In which Riju conspires with a powerful collaborator.

Riju had a lot to catch up on with Zelda, including this business with the Sheikah Slate. She didn't know much about ancient technology or how it worked, but she was impressed by the photos Sidon and his friend Link sent her. Having found themselves in possession of a hypermagical reality-altering device, they'd used it to go swimming and rock climbing. Good for them. Riju was happy that Sidon had found someone his speed.

Meanwhile, Urbosa finally succeeded in getting Zelda to talk with her mother. Having to tiptoe around the topic of Zelda's mother had always been awkward, and Riju was relieved that her friend was willing to make peace with the only halfway normal member of her family. Taking the first step couldn't have been easy, and Zelda was visibly shaken after the conversation. She didn't cry, thank Hylia, but the first thing she did after the meeting was to ask for a drink. Riju dutifully provided Zelda with watered-down shots as they talked it over. Yes, it was all true, and yes, it was all very fucked up. Yes, the Sheikah were scary, and yes, Urbosa was even scarier.

Riju was more than willing to use Zelda's company as an excuse to drink. As much as she'd once wanted to live in Hyrule, she missed the desert every day she'd spent there. Now that she was back, she hated it. She complained about everything from her two ridiculous mothers to the new skyscraper the pair of them were planning on building to her own frustration with being a public figure. Zelda listened as attentively as she always had, but the questions she asked were sharper than they used to be. If Riju wasn't mistaken, Zelda might be on the verge of entering public life herself. Which was good. It was about time.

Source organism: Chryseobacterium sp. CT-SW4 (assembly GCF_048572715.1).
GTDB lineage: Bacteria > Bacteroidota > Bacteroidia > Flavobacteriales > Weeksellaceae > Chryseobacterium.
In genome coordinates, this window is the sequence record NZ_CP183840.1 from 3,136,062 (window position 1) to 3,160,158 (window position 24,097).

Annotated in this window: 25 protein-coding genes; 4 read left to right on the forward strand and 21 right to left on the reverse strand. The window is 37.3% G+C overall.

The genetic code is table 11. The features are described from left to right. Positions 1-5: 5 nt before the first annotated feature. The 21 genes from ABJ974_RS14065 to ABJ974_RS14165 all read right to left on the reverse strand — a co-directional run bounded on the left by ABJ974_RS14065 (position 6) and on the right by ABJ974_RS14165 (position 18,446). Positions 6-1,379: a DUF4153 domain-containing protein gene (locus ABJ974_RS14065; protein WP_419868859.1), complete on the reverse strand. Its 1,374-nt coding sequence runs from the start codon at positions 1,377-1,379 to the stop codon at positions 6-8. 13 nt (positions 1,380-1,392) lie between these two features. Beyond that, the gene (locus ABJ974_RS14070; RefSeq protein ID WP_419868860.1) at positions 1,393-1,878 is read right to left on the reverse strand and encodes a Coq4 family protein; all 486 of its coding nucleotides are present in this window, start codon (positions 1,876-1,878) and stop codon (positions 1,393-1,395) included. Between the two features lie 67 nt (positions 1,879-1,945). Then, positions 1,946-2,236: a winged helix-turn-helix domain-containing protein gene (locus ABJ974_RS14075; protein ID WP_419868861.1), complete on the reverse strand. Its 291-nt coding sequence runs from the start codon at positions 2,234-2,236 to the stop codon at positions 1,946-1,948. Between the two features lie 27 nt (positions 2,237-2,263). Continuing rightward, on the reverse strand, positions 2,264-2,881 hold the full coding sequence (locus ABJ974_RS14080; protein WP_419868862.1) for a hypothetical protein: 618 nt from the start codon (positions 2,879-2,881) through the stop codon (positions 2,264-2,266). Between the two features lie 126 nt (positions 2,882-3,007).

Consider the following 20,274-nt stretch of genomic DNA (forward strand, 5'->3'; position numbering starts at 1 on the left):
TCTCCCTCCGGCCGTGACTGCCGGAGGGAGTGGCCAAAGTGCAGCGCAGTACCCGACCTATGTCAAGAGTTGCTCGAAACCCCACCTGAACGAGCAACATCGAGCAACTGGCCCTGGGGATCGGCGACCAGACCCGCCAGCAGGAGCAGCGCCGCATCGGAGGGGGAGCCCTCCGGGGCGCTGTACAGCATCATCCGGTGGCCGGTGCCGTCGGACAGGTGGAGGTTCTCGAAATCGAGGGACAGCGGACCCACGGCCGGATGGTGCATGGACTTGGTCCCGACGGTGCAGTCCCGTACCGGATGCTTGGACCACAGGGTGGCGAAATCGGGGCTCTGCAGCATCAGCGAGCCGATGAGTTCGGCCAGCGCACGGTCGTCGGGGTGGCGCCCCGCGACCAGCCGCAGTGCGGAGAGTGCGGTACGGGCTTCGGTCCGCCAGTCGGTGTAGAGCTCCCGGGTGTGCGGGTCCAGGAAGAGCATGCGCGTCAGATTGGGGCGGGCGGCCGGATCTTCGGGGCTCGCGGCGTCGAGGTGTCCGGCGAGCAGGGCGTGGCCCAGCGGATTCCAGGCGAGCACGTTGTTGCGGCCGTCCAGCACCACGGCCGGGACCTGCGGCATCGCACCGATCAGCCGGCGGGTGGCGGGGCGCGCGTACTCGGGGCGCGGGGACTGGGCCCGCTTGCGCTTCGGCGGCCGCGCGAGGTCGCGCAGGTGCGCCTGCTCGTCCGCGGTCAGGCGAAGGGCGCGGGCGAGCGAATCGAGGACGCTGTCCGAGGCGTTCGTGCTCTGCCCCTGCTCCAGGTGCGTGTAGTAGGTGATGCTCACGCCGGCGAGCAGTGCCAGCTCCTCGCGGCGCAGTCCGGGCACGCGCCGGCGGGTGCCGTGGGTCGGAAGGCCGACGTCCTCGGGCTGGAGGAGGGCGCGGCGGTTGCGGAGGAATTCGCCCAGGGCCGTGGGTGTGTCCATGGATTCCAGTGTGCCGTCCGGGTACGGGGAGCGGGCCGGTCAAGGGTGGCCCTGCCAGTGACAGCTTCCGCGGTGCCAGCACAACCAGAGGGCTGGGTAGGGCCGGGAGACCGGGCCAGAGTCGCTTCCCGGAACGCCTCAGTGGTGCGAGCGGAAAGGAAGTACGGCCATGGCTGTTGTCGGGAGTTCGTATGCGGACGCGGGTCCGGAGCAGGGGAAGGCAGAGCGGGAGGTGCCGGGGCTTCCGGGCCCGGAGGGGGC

Zelda was also keen to talk about magic. She was exactly like someone who'd just discovered voe for the first time. Yes, Riju kept telling Zelda, everyone does magic, it's not a big deal. She was aware of the taboo against magic in Hyrule, but she vaguely assumed the Hylians were like Gorons – it's not that they couldn't use magic, but that they preferred not to. After all, most Rito didn't fly, and most Zora wouldn't be caught dead walking around without the clothing they didn't need. Meanwhile, Zelda acted as though magic were much grander and more impressive than it actually was. No wonder she was so taken with Ganondorf, who was so inhumanly talented that he could make even a mundane matter like magic seem as though it were an art.